Second, the problem could be your rub. Now I used large grain rubs.... Not too large like those thick chunks of cracked pepper, but something other than fine. Here is why... and the rule applys to salt as well.... HOWEVER I can think of three restutrants tahtn use a mix like regualr salt, onion powder, fine pepper, medium pepper and ceyenne and do fine.

If the grains are too small you lose control of what is going on the meat. the smaller the surface area the more of anything you can get on the meat before you realize its too much.

And also there could be something else about your process that ****ed the brisket up... for instance I knew one idiot who had a ribbon from one of those KCBS New England pagents and not darn much else that used an injection and the injection was screwing up his rub mojo.
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Unread 09-17-2010, 06:50 PM   #29
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I have pretty much quit making rubs. I just shake on the salt until I think it is enough and shake on the pepper, garlic powder or whatever I feel like that day and rub it in. But I agree, 2 to 1 salt to pepper would be my rule of thumb.
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Unread 09-17-2010, 09:39 PM   #30
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Quote:
Originally Posted by Bulverde View Post
Jason,

You have enough good helpful answers but I would like to add my silver dollar to the table.

This is my mixture I settled on finally after many briskets. It will get you to South Texas Brisket standards every time.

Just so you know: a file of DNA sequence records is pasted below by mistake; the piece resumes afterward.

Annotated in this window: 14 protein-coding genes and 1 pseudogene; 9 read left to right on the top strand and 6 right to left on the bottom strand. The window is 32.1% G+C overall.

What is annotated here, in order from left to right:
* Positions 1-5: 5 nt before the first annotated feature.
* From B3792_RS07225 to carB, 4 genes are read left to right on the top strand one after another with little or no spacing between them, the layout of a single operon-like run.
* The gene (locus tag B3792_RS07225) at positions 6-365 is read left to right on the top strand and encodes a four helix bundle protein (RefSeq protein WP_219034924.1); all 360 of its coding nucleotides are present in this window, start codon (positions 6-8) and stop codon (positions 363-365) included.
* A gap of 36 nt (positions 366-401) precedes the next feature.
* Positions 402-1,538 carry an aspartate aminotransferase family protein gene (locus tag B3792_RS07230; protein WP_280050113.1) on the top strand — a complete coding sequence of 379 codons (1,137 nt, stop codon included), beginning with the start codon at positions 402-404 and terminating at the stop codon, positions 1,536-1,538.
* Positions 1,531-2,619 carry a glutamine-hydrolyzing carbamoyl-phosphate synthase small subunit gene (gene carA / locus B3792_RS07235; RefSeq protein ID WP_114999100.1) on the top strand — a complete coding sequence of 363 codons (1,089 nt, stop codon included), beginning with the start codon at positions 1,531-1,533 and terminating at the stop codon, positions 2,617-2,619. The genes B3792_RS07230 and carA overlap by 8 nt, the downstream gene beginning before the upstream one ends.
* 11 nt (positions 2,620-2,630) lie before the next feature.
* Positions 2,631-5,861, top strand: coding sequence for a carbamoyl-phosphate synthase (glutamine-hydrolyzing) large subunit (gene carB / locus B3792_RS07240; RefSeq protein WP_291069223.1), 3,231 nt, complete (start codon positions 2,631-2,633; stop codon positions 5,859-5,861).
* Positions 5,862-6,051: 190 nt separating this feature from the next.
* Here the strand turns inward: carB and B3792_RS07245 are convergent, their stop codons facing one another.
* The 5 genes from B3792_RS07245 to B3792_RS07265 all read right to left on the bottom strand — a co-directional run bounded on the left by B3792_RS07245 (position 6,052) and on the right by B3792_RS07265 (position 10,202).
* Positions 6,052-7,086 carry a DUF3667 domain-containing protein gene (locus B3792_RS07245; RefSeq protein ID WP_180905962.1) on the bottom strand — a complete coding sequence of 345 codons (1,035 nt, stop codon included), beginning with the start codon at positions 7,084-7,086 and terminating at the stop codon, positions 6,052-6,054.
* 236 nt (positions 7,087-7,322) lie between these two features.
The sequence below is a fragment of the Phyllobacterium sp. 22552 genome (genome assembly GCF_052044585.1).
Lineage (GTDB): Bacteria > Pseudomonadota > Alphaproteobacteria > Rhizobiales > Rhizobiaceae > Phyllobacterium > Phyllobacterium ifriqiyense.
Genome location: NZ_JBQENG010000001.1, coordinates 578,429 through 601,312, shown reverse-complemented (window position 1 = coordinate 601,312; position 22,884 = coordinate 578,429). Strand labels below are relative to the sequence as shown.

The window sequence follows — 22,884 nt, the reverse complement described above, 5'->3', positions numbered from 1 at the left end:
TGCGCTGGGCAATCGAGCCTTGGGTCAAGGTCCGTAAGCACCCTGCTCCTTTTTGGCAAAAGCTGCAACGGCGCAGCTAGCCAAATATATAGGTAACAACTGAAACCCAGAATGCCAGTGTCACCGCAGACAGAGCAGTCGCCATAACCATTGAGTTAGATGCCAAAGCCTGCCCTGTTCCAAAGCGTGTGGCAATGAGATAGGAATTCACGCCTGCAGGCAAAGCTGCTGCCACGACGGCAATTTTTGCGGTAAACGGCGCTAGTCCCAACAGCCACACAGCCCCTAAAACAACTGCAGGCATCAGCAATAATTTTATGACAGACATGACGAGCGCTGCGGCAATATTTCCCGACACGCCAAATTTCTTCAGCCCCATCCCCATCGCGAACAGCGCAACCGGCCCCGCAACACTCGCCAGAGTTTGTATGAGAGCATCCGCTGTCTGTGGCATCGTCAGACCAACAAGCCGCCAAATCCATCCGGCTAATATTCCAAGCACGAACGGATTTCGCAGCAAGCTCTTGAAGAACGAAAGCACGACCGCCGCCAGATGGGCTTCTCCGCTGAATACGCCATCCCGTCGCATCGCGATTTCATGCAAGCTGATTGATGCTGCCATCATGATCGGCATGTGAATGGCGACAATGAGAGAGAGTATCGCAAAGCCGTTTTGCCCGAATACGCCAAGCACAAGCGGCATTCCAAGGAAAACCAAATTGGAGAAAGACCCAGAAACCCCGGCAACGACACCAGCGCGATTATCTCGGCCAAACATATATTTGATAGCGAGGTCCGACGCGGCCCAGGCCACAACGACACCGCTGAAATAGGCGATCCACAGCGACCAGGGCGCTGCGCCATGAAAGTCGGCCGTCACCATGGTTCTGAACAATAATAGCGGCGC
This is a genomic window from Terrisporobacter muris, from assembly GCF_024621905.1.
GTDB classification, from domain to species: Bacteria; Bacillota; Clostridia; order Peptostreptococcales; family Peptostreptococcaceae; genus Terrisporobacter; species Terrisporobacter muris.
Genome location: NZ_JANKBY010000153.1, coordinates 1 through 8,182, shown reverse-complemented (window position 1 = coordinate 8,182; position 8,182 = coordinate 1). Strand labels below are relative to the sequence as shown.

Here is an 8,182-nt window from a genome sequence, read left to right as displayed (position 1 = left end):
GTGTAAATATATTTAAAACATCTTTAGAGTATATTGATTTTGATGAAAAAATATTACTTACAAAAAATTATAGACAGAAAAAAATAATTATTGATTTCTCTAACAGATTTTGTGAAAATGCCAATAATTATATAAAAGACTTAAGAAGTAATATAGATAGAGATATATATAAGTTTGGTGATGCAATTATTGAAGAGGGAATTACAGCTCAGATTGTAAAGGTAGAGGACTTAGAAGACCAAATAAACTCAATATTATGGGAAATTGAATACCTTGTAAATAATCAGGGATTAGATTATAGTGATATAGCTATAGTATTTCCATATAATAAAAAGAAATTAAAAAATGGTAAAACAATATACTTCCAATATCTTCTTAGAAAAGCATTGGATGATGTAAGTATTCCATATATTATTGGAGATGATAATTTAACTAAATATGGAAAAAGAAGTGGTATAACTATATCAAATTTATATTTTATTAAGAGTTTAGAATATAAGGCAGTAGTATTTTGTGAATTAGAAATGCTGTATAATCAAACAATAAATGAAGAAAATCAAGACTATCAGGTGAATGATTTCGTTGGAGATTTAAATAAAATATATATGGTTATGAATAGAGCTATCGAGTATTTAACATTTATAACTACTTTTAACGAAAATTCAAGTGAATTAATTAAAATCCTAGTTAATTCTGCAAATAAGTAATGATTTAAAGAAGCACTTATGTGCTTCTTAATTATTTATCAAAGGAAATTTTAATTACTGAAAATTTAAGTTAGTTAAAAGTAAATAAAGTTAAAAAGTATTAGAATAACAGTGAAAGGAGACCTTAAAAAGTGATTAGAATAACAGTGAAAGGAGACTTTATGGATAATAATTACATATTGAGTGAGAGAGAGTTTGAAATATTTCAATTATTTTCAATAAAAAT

1 and 1/2 cups Salt
1/2 cup Black Pepper (20-23 mesh black pepper)
1 Tablespoon Cayenne

If you use kosher, you will get a shell like crust that is kind of flaky and hard.

I recommend table salt which is what most use in Luling, Lockhart, Taylor, Elgin, and here in Bulverde at my home etc.

If you use more black pepper, you will get the Opah's Pepper Coated Beef Jerky (Fredericksburg) taste effect which is what I call what you experienced already.

I do hot and fast on my cooks which is something else you should be doing for this kind of rub to work (see Donnie aka Funk et al)

Let us know what happens brethero.

Bulverde

Thank you very much for your silver dollar. I am actually looking forward to cooking a Texas Style brisket now and correcting my screw up instead of rushing out for some plowboys right away. Even tho i friggin love the Bovine Bold. Im feeling challenged and hopefully next week i will have a much better product.